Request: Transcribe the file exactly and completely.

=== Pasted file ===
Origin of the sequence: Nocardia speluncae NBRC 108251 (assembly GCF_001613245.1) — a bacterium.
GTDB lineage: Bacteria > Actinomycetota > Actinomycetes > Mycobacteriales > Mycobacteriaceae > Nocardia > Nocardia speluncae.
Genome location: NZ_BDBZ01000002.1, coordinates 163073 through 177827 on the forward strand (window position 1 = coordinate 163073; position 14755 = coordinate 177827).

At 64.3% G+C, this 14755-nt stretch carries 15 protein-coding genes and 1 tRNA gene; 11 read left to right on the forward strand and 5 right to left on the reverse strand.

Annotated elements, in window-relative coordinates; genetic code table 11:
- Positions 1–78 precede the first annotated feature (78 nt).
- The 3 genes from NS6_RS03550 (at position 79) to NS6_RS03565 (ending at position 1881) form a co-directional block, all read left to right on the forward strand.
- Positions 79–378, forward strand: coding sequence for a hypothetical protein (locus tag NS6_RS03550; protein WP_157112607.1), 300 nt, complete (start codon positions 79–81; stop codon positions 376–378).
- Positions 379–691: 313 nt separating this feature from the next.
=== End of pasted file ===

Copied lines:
Origin of the sequence: Nocardia speluncae NBRC 108251 (assembly GCF_001613245.1) — a bacterium.
GTDB lineage: Bacteria > Actinomycetota > Actinomycetes > Mycobacteriales > Mycobacteriaceae > Nocardia > Nocardia speluncae.
Genome location: NZ_BDBZ01000002.1, coordinates 163073 through 177827 on the forward strand (window position 1 = coordinate 163073; position 14755 = coordinate 177827).

At 64.3% G+C, this 14755-nt stretch carries 15 protein-coding genes and 1 tRNA gene; 11 read left to right on the forward strand and 5 right to left on the reverse strand.

Annotated elements, in window-relative coordinates; genetic code table 11:
- Positions 1–78 precede the first annotated feature (78 nt).
- The 3 genes from NS6_RS03550 (at position 79) to NS6_RS03565 (ending at position 1881) form a co-directional block, all read left to right on the forward strand.
- Positions 79–378, forward strand: coding sequence for a hypothetical protein (locus tag NS6_RS03550; protein WP_157112607.1), 300 nt, complete (start codon positions 79–81; stop codon positions 376–378).
- Positions 379–691: 313 nt separating this feature from the next.